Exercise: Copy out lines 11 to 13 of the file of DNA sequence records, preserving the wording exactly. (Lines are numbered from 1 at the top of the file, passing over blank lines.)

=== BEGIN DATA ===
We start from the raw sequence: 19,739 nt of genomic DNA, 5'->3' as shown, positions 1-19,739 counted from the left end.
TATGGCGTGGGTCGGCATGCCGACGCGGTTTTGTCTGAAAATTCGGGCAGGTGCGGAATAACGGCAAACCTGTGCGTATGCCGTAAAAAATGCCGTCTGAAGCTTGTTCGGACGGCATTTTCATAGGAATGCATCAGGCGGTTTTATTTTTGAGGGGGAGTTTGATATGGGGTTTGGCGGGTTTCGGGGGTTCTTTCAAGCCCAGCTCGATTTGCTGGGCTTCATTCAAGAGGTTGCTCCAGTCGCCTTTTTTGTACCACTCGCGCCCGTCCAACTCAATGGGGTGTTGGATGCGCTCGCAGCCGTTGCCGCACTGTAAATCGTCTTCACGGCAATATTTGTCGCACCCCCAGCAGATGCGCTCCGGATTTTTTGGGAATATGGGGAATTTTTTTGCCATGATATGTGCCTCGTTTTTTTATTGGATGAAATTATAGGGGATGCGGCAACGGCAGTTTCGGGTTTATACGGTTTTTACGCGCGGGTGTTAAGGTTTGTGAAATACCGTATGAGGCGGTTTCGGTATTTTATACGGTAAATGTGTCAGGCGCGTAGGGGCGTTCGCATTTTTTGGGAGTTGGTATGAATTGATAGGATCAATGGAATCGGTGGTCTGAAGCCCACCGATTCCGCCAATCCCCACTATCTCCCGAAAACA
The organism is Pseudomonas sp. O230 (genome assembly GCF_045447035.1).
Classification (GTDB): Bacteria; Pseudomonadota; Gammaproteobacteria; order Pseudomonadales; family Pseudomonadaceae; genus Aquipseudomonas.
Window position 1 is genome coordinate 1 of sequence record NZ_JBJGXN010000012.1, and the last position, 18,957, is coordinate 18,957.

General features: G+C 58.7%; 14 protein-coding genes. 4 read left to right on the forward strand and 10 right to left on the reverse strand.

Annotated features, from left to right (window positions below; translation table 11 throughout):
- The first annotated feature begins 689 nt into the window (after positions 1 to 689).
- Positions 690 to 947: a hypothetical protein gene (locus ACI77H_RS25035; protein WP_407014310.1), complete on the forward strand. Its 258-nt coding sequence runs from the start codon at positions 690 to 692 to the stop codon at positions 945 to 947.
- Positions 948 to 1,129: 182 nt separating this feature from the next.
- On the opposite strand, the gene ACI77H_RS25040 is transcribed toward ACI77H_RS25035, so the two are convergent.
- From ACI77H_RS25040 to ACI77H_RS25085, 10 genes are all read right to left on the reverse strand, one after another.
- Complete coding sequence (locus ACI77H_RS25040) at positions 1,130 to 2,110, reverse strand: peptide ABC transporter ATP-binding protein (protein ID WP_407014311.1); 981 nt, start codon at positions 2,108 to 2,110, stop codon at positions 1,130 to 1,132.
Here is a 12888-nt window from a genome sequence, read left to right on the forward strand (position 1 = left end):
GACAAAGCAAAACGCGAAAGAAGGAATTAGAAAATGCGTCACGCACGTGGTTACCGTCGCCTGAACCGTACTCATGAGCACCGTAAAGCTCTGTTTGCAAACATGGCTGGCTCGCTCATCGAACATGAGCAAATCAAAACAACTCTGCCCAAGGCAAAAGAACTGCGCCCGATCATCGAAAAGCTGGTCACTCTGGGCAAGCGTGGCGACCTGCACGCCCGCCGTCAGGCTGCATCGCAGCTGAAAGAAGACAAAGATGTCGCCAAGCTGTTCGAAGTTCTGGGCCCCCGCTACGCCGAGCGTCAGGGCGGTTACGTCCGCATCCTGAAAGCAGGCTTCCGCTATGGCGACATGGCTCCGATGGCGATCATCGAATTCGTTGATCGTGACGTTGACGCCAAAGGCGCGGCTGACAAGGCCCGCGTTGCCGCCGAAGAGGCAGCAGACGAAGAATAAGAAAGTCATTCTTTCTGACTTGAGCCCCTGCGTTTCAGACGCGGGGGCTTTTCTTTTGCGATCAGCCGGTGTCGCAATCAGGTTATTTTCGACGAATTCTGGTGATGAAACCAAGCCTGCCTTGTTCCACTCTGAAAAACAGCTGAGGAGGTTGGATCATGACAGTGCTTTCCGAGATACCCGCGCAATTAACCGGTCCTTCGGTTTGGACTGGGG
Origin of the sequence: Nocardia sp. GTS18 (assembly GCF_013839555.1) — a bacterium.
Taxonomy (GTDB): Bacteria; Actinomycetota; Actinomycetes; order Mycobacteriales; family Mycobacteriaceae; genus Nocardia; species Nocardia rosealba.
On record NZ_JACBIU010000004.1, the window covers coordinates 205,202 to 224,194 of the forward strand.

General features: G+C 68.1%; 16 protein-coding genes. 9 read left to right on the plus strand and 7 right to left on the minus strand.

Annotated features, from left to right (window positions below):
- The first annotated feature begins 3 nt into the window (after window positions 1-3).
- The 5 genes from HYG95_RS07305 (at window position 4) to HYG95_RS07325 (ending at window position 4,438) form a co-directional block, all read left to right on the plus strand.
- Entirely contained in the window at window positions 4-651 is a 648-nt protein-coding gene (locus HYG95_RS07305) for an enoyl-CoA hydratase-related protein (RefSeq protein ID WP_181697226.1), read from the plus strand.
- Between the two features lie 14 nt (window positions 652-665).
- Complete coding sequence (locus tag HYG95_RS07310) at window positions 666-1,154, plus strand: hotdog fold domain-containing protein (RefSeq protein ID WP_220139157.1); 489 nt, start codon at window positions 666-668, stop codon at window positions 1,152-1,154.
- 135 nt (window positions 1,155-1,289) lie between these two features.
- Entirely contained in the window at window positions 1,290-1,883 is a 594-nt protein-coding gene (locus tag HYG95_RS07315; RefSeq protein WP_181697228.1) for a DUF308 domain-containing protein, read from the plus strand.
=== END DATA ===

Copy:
- On the opposite strand, the gene ACI77H_RS25040 is transcribed toward ACI77H_RS25035, so the two are convergent.
- From ACI77H_RS25040 to ACI77H_RS25085, 10 genes are all read right to left on the reverse strand, one after another.
- Complete coding sequence (locus ACI77H_RS25040) at positions 1,130 to 2,110, reverse strand: peptide ABC transporter ATP-binding protein (protein ID WP_407014311.1); 981 nt, start codon at positions 2,108 to 2,110, stop codon at positions 1,130 to 1,132.